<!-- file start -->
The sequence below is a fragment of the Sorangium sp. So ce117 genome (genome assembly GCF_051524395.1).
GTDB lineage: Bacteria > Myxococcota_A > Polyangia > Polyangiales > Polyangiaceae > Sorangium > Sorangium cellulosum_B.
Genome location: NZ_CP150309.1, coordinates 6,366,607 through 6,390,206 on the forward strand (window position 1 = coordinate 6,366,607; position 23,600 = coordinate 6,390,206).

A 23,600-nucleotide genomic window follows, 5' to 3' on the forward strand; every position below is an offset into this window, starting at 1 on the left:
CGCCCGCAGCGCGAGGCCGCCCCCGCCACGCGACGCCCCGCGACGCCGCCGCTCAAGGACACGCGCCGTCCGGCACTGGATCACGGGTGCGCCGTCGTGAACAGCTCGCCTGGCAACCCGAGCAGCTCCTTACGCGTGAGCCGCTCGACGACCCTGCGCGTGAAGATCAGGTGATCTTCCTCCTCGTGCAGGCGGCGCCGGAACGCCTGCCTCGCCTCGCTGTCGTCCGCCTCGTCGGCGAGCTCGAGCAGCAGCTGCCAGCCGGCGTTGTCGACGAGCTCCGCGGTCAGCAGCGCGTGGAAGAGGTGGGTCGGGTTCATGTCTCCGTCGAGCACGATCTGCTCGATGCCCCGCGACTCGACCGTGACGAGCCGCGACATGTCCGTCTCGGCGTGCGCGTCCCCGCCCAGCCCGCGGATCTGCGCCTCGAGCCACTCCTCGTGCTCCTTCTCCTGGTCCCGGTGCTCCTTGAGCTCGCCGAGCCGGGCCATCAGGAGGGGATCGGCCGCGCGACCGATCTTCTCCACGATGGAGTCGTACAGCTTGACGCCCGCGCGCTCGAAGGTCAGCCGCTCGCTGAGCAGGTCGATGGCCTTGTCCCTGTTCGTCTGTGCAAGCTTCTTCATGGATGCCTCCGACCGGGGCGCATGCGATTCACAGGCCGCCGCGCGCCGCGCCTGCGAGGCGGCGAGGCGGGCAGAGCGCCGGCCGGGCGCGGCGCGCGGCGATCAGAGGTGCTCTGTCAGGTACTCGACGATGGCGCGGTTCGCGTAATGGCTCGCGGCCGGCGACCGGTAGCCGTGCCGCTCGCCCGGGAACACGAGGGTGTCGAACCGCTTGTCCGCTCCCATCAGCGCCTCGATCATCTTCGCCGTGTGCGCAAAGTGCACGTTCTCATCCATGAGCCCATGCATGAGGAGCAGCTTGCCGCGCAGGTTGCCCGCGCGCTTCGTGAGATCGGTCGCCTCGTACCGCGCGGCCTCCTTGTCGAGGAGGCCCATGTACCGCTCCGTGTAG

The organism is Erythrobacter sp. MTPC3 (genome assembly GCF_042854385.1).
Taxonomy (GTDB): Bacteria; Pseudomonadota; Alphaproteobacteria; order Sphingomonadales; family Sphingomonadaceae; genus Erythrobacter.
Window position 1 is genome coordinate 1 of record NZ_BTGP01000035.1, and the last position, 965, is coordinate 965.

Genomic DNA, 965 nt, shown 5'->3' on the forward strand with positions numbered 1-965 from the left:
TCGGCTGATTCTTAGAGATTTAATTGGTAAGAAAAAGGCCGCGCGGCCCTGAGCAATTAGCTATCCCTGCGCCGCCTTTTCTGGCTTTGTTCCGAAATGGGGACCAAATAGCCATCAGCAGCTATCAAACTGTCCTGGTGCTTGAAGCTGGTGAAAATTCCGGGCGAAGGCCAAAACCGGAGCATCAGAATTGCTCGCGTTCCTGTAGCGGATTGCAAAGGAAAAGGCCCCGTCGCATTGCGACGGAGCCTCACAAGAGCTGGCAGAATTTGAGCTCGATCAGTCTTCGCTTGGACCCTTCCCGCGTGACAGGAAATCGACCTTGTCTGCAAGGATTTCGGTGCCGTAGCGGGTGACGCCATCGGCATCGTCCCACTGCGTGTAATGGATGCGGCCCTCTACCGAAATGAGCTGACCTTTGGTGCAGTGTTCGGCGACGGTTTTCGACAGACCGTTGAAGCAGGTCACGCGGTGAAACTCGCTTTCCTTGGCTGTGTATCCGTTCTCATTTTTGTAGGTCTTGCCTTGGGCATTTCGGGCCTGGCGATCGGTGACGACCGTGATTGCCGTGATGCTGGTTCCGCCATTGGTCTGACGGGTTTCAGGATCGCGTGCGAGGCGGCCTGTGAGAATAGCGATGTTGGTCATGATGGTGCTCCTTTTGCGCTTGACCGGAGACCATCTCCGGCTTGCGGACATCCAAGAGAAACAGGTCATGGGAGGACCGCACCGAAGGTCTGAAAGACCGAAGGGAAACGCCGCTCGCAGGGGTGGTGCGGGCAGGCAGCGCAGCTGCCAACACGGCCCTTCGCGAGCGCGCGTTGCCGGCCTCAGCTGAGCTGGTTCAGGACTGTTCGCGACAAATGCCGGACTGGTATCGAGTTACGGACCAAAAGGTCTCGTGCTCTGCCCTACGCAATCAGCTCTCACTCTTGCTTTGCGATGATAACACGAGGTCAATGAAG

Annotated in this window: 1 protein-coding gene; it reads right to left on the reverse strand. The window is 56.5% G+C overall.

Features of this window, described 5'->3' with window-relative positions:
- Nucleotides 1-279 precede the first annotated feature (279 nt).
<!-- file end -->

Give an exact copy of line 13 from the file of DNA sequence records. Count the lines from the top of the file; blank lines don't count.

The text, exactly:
- Nucleotides 1-279 precede the first annotated feature (279 nt).